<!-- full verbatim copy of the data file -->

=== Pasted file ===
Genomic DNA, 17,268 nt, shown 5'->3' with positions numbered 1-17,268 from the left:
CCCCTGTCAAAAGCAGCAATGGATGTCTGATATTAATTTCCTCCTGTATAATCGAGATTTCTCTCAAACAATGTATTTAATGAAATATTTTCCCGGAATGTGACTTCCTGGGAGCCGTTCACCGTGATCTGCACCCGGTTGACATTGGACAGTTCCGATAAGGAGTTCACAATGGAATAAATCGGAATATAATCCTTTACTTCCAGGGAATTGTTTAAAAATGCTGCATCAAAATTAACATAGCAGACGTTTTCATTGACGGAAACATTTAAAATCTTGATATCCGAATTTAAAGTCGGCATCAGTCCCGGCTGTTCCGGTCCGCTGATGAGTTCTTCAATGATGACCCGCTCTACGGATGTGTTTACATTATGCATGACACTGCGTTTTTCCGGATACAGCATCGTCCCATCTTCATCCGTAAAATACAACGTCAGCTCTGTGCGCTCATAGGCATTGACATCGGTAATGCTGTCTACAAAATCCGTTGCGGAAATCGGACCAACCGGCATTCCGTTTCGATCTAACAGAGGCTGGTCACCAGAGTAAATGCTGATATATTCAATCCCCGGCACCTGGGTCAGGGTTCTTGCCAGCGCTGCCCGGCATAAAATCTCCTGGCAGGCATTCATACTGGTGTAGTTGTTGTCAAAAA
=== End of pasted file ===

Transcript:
Genomic DNA, 17,268 nt, shown 5'->3' with positions numbered 1-17,268 from the left:
CCCCTGTCAAAAGCAGCAATGGATGTCTGATATTAATTTCCTCCTGTATAATCGAGATTTCTCTCAAACAATGTATTTAATGAAATATTTTCCCGGAATGTGACTTCCTGGGAGCCGTTCACCGTGATCTGCACCCGGTTGACATTGGACAGTTCCGATAAGGAGTTCACAATGGAATAAATCGGAATATAATCCTTTACTTCCAGGGAATTGTTTAAAAATGCTGCATCAAAATTAACATAGCAGACGTTTTCATTGACGGAAACATTTAAAATCTTGATATCCGAATTTAAAGTCGGCATCAGTCCCGGCTGTTCCGGTCCGCTGATGAGTTCTTCAATGATGACCCGCTCTACGGATGTGTTTACATTATGCATGACACTGCGTTTTTCCGGATACAGCATCGTCCCATCTTCATCCGTAAAATACAACGTCAGCTCTGTGCGCTCATAGGCATTGACATCGGTAATGCTGTCTACAAAATCCGTTGCGGAAATCGGACCAACCGGCATTCCGTTTCGATCTAACAGAGGCTGGTCACCAGAGTAAATGCTGATATATTCAATCCCCGGCACCTGGGTCAGGGTTCTTGCCAGCGCTGCCCGGCATAAAATCTCCTGGCAGGCATTCATACTGGTGTAGTTGTTGTCAAAAA